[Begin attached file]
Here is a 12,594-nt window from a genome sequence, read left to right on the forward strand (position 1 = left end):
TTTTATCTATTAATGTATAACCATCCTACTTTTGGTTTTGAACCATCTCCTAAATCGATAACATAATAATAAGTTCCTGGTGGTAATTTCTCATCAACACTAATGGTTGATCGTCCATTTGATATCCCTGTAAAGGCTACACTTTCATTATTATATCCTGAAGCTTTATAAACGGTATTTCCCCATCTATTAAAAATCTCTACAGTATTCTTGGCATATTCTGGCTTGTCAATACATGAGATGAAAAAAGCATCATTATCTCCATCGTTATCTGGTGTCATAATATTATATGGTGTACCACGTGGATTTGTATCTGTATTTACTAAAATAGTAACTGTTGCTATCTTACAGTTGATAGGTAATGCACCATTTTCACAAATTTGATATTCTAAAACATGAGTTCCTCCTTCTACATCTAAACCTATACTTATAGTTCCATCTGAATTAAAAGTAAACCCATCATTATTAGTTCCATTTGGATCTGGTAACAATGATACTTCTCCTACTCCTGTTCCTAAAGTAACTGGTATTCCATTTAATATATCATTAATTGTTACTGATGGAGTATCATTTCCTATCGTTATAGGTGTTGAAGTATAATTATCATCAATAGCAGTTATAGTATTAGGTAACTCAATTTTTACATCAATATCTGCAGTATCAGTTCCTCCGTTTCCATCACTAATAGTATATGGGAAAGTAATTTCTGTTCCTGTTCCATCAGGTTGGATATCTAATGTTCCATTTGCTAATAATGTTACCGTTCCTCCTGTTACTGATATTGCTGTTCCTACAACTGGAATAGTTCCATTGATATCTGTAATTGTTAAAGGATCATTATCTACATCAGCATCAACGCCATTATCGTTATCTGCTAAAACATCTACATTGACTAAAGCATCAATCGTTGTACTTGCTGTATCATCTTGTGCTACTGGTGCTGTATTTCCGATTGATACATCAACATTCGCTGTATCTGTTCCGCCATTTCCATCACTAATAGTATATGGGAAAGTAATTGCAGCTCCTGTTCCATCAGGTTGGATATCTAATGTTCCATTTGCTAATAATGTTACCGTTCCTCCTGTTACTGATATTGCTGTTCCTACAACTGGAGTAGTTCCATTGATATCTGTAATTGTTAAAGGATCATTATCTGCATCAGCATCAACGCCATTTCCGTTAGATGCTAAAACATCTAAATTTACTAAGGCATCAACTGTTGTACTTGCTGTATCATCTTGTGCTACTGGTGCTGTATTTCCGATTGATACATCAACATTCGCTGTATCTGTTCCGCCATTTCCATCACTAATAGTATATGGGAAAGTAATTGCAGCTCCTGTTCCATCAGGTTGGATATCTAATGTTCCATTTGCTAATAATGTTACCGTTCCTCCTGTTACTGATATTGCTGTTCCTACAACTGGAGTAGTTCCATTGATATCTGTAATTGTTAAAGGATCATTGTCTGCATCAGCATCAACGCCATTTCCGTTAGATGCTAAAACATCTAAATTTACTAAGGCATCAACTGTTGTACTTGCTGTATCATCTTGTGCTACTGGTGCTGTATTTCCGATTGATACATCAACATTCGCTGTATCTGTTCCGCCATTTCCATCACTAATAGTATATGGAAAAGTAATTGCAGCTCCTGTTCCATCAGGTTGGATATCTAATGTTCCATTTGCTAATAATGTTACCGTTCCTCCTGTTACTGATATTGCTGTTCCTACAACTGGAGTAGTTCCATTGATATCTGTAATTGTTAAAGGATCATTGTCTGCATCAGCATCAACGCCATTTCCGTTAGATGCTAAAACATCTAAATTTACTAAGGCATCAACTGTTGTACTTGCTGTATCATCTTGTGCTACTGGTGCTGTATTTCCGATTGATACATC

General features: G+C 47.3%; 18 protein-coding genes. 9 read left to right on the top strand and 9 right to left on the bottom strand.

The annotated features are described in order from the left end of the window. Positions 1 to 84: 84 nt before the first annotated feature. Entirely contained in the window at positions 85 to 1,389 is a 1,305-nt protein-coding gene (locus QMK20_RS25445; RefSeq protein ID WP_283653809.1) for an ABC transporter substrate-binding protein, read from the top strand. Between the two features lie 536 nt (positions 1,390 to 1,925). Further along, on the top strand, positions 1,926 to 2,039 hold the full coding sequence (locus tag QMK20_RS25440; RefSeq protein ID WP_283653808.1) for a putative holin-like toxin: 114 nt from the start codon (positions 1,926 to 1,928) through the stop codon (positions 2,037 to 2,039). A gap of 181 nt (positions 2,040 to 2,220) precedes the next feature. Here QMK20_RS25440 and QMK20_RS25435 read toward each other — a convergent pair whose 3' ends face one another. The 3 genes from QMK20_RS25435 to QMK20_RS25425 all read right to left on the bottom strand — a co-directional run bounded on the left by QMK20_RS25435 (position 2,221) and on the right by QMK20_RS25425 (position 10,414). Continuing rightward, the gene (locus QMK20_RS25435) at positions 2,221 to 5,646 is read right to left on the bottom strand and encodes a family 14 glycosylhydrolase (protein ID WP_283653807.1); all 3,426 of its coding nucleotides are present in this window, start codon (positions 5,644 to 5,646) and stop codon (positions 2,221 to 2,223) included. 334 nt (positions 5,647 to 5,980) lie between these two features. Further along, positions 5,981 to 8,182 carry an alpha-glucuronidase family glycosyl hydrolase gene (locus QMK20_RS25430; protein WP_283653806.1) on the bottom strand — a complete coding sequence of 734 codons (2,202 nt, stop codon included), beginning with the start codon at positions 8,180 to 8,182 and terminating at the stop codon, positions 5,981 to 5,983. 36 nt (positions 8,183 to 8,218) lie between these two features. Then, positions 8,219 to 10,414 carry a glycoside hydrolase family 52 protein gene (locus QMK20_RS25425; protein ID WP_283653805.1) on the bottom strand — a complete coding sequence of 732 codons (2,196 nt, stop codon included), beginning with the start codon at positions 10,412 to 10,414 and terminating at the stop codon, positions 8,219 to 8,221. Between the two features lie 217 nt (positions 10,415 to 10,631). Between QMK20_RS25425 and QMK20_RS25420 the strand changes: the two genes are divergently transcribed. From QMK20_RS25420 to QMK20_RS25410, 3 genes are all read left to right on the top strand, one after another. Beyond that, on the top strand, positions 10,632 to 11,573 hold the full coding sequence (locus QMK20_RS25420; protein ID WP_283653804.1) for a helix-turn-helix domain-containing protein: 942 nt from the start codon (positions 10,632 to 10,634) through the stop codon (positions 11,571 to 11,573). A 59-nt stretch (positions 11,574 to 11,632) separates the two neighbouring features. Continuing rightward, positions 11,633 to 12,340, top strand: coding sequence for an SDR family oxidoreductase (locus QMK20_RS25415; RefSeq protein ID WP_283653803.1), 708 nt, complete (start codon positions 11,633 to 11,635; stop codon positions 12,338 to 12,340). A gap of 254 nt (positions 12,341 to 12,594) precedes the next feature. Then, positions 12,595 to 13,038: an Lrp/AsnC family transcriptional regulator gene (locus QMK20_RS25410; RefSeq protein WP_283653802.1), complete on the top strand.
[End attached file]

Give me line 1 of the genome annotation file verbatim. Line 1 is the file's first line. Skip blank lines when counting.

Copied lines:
Here is a 12,594-nt window from a genome sequence, read left to right on the forward strand (position 1 = left end):